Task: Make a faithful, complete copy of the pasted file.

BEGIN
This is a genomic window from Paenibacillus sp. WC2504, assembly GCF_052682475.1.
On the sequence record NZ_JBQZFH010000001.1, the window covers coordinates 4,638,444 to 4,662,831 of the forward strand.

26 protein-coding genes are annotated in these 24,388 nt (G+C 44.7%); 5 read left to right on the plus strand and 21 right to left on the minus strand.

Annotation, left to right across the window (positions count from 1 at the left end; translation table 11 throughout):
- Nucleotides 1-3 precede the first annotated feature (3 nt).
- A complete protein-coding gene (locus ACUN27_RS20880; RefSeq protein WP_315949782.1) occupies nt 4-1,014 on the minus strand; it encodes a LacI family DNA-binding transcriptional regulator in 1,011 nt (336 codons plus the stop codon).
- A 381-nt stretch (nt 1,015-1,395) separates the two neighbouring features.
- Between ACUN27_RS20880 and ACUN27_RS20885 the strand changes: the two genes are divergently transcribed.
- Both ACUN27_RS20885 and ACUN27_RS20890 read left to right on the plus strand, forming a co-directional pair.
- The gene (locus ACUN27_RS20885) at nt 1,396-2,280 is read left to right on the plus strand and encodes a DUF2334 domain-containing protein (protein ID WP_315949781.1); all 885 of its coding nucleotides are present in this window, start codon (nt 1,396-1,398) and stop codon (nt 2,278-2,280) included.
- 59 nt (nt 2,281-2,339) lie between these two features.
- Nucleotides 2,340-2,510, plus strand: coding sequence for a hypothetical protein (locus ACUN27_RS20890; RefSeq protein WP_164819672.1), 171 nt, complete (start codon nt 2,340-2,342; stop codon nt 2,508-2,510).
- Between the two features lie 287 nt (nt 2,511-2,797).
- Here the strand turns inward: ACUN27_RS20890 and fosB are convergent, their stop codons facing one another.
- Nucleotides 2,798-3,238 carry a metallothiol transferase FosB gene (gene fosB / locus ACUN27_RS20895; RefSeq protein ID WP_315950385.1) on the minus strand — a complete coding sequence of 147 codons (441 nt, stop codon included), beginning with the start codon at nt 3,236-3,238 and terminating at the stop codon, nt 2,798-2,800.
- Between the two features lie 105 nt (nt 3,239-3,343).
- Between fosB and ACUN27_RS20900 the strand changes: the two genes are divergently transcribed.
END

This is a genomic window from Paenibacillus sp. WC2504, assembly GCF_052682475.1.
On the sequence record NZ_JBQZFH010000001.1, the window covers coordinates 4,638,444 to 4,662,831 of the forward strand.

26 protein-coding genes are annotated in these 24,388 nt (G+C 44.7%); 5 read left to right on the plus strand and 21 right to left on the minus strand.

Annotation, left to right across the window (positions count from 1 at the left end; translation table 11 throughout):
- Nucleotides 1-3 precede the first annotated feature (3 nt).
- A complete protein-coding gene (locus ACUN27_RS20880; RefSeq protein WP_315949782.1) occupies nt 4-1,014 on the minus strand; it encodes a LacI family DNA-binding transcriptional regulator in 1,011 nt (336 codons plus the stop codon).
- A 381-nt stretch (nt 1,015-1,395) separates the two neighbouring features.
- Between ACUN27_RS20880 and ACUN27_RS20885 the strand changes: the two genes are divergently transcribed.
- Both ACUN27_RS20885 and ACUN27_RS20890 read left to right on the plus strand, forming a co-directional pair.
- The gene (locus ACUN27_RS20885) at nt 1,396-2,280 is read left to right on the plus strand and encodes a DUF2334 domain-containing protein (protein ID WP_315949781.1); all 885 of its coding nucleotides are present in this window, start codon (nt 1,396-1,398) and stop codon (nt 2,278-2,280) included.
- 59 nt (nt 2,281-2,339) lie between these two features.
- Nucleotides 2,340-2,510, plus strand: coding sequence for a hypothetical protein (locus ACUN27_RS20890; RefSeq protein WP_164819672.1), 171 nt, complete (start codon nt 2,340-2,342; stop codon nt 2,508-2,510).
- Between the two features lie 287 nt (nt 2,511-2,797).
- Here the strand turns inward: ACUN27_RS20890 and fosB are convergent, their stop codons facing one another.
- Nucleotides 2,798-3,238 carry a metallothiol transferase FosB gene (gene fosB / locus ACUN27_RS20895; RefSeq protein ID WP_315950385.1) on the minus strand — a complete coding sequence of 147 codons (441 nt, stop codon included), beginning with the start codon at nt 3,236-3,238 and terminating at the stop codon, nt 2,798-2,800.
- Between the two features lie 105 nt (nt 3,239-3,343).
- Between fosB and ACUN27_RS20900 the strand changes: the two genes are divergently transcribed.